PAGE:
Monthly Archives: October 2019

  • Analysis

Did racially motivated voter suppression thwart Stacey Abrams?

South Bend, Ind., Mayor Pete Buttigieg suggested there is no dispute. But the evidence is murky, with enough material for both sides to claim they are right.

  • Analysis

President Trump’s alternate reality on Ukraine

Trump falsely insists that a whistleblower misrepresented his phone call with the Ukrainian president and that the impeachment inquiry has lost all its steam even as the evidence becomes more perilous for him.

  • Analysis

Trump’s shiny new talking point about income growth

The president is touting numbers that favorably compare his record to Obama and Bush, but he's cherry-picking the data.

  • Analysis

How does this impeachment process compare with Nixon and Clinton?

Democrats and Republicans are tangling over where the clock starts on impeachment. Here’s a guide about what happened in the case of Nixon and Clinton.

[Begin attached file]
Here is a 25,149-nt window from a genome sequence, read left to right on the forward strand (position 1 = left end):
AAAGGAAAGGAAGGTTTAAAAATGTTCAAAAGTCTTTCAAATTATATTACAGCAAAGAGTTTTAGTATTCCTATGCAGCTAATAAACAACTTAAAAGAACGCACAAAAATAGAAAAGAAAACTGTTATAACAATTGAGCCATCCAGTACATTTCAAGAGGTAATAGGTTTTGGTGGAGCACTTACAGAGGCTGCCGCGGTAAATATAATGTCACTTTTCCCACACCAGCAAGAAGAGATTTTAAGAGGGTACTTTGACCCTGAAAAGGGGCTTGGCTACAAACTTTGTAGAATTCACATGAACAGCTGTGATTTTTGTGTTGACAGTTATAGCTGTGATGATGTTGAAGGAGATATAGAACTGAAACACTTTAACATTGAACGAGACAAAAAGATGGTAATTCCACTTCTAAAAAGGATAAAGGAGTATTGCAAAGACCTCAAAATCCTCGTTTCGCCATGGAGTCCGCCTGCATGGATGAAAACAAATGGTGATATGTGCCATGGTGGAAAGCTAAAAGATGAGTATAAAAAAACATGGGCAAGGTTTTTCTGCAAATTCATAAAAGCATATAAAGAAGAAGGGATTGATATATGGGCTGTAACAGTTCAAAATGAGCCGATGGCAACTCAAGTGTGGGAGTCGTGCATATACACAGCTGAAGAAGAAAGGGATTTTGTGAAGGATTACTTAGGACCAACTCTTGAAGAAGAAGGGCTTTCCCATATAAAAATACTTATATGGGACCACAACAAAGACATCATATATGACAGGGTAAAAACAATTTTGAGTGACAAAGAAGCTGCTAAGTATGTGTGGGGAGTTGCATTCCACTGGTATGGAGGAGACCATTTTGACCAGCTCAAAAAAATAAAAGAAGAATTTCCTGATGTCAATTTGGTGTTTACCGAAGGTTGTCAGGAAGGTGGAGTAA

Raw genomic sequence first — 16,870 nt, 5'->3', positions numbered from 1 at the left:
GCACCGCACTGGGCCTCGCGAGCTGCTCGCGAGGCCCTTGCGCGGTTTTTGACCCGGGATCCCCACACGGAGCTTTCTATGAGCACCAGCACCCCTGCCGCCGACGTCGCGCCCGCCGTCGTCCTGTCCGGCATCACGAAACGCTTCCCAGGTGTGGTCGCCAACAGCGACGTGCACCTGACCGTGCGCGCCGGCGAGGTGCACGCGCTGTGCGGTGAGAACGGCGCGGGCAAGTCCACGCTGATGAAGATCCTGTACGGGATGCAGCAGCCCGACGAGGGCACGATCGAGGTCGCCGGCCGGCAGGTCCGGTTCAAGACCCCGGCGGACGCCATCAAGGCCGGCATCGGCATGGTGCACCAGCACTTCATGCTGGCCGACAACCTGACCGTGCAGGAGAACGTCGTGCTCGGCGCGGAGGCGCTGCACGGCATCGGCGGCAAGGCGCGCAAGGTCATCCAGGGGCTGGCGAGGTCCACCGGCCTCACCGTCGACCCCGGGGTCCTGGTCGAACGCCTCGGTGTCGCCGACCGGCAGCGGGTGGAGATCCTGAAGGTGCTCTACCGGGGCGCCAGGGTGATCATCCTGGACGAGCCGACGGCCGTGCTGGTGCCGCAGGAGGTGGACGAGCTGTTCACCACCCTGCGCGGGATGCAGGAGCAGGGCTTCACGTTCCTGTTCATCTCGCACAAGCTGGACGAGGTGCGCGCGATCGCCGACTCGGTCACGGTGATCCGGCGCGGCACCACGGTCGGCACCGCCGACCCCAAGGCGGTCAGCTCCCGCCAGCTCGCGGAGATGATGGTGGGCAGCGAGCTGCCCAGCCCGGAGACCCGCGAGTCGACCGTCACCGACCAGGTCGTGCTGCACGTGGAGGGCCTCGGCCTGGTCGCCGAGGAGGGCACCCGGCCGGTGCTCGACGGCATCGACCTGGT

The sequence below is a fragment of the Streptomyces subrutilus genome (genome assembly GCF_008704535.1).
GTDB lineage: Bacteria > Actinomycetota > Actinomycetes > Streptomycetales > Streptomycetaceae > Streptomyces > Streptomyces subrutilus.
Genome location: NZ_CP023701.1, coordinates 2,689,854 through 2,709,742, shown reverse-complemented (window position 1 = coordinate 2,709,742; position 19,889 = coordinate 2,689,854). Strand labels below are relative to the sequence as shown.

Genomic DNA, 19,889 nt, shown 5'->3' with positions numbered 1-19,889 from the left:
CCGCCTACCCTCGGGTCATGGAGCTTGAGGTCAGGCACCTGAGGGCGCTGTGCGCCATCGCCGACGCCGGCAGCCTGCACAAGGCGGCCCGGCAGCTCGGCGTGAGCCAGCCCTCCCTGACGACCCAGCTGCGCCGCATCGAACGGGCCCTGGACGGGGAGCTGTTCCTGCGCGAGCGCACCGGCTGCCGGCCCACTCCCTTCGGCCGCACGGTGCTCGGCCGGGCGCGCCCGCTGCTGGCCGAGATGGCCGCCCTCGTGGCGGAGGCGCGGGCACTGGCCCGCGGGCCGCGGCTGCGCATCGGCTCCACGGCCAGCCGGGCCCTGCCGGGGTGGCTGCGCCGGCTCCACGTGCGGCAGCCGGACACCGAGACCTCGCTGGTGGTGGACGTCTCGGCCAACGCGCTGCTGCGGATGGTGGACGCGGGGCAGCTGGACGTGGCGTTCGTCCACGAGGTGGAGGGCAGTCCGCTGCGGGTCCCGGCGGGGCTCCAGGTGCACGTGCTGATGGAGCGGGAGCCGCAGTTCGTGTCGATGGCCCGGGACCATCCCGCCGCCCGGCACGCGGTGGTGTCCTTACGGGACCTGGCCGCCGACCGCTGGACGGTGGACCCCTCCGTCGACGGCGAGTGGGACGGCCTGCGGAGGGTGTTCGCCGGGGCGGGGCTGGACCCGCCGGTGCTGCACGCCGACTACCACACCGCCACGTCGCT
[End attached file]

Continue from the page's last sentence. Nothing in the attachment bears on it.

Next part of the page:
• Analysis

Fact-checking Trump’s spin about the ‘great outcome’ in Syria

The president glossed over uncomfortable facts and pitched fake ones as he declared victory in Syria

  • Analysis

Trump and Mulvaney’s claim that corruption concerns held up Ukraine aid

Defense Department and USAID documents show that President Trump and Mick Mulvaney’s stated rationale for withholding security aid from Ukraine doesn’t add up.

  • Analysis

Fact-checking Trump’s wild Cabinet session

The president kept gabbing and gabbing — and getting many things wrong.

  • Analysis

Trump’s claim the Saudis will pay ‘100 percent of the cost’

The president says Saudi Arabia will pay "100 percent" of the cost of U.S. troops dispatched to the kingdom. But no one will confirm that.

  • Analysis

President Trump’s claim that ‘when I came in, we had no ammunition’

In recent weeks, the president’s comments have become increasingly exaggerated — not to mention that he mixes up munitions with ammunition.

  • Analysis

Are jobs lost due to ‘bad trade policy’ or automation?

Sen. Elizabeth Warren (D-Mass.) says the “principal reason” for jobs losses is trade policy, not automation. But economists aren’t so sure.

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